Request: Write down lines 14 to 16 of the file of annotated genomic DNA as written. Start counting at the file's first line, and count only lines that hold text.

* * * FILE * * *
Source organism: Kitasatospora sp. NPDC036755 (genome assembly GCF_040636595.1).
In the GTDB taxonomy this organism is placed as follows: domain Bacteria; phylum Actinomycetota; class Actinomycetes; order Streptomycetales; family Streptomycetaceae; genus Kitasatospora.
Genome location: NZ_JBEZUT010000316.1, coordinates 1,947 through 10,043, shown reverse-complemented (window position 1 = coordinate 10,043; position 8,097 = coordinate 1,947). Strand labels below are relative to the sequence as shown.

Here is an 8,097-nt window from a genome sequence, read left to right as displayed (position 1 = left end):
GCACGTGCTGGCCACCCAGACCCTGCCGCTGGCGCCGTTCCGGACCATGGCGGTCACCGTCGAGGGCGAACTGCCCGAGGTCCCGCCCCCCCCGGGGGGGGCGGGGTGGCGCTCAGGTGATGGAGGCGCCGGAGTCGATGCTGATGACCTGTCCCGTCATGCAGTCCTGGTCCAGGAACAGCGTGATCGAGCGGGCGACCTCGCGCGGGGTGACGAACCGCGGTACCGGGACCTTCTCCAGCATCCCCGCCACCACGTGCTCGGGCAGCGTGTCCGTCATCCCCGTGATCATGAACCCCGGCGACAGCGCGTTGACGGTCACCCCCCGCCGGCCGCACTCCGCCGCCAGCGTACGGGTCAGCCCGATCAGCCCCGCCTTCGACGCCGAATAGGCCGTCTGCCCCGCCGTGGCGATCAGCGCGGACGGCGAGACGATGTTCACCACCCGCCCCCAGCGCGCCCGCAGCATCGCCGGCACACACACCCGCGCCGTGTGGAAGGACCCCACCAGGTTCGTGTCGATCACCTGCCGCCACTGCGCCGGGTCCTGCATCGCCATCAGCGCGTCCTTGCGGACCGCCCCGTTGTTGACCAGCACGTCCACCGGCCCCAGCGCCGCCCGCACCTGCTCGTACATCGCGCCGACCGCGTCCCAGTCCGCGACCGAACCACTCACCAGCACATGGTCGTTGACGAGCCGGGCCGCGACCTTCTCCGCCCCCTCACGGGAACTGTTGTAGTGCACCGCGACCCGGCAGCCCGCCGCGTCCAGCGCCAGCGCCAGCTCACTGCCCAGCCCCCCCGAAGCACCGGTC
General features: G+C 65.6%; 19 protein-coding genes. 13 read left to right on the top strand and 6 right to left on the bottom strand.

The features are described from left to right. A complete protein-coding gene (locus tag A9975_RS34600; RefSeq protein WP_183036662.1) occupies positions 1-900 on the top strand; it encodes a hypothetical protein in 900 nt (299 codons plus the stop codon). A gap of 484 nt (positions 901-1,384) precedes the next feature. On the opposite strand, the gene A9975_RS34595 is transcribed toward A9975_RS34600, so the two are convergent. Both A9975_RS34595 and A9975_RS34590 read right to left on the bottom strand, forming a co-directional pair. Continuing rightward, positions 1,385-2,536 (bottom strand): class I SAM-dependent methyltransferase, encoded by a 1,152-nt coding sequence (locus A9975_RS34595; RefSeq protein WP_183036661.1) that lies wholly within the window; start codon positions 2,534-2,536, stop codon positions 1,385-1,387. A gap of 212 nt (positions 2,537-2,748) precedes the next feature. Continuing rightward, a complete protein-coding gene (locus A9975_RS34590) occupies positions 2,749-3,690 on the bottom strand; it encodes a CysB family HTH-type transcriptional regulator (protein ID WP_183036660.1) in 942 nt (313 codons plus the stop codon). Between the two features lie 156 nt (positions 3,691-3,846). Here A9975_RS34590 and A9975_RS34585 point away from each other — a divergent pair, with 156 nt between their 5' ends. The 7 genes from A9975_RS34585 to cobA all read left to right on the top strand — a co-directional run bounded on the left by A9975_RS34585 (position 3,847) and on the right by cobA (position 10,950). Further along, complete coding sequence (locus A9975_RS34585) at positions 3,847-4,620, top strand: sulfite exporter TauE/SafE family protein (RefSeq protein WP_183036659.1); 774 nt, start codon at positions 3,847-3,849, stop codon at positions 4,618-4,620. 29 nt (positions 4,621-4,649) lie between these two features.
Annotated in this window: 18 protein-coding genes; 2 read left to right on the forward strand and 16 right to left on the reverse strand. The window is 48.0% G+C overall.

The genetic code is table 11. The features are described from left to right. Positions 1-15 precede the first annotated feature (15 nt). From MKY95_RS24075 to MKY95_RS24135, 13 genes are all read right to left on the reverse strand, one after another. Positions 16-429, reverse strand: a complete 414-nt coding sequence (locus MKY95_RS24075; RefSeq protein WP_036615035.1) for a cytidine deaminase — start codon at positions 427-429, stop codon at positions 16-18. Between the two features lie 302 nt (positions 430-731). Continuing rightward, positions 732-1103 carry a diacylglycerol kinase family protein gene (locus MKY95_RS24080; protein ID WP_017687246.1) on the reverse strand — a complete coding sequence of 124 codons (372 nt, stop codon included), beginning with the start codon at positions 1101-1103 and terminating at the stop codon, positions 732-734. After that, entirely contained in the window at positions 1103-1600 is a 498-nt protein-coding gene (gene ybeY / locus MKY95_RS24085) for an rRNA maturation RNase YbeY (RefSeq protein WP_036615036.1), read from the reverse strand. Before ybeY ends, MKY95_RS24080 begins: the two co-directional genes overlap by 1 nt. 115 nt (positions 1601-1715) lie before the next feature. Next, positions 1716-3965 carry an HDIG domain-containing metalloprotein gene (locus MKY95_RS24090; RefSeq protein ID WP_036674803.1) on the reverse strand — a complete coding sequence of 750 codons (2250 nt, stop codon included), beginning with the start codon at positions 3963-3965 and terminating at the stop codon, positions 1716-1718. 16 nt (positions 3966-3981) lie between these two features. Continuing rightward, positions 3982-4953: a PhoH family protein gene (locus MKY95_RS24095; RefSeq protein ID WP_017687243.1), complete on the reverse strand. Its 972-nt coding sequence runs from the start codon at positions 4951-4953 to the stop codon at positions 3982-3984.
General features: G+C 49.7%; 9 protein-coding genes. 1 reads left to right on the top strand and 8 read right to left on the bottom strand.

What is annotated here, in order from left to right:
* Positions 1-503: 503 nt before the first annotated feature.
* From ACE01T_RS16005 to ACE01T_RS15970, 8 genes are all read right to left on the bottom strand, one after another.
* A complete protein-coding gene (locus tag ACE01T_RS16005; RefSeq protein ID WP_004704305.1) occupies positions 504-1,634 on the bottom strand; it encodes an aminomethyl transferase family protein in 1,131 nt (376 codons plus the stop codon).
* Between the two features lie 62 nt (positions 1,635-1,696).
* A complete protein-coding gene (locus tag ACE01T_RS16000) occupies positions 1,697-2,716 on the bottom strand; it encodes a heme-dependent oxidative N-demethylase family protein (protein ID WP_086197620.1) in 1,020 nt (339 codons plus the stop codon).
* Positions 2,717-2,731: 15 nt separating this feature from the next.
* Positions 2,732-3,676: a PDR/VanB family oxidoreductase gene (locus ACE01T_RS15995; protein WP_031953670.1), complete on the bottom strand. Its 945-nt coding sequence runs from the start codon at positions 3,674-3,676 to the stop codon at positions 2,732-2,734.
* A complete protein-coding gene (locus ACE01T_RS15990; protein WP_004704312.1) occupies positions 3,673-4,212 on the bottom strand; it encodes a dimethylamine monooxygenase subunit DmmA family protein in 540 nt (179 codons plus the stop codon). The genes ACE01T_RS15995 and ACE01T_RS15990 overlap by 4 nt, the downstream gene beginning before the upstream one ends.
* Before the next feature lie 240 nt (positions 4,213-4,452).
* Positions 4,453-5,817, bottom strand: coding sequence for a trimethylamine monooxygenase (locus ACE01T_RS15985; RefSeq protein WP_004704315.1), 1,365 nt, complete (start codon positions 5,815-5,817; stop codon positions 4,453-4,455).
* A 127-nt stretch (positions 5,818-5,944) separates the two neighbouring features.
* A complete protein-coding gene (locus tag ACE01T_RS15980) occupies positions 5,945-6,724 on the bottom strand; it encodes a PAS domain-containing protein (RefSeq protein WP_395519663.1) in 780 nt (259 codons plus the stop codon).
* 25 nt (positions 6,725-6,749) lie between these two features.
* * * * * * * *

* A complete protein-coding gene (locus tag ACE01T_RS16005; RefSeq protein ID WP_004704305.1) occupies positions 504-1,634 on the bottom strand; it encodes an aminomethyl transferase family protein in 1,131 nt (376 codons plus the stop codon).
* Between the two features lie 62 nt (positions 1,635-1,696).
* A complete protein-coding gene (locus tag ACE01T_RS16000) occupies positions 1,697-2,716 on the bottom strand; it encodes a heme-dependent oxidative N-demethylase family protein (protein ID WP_086197620.1) in 1,020 nt (339 codons plus the stop codon).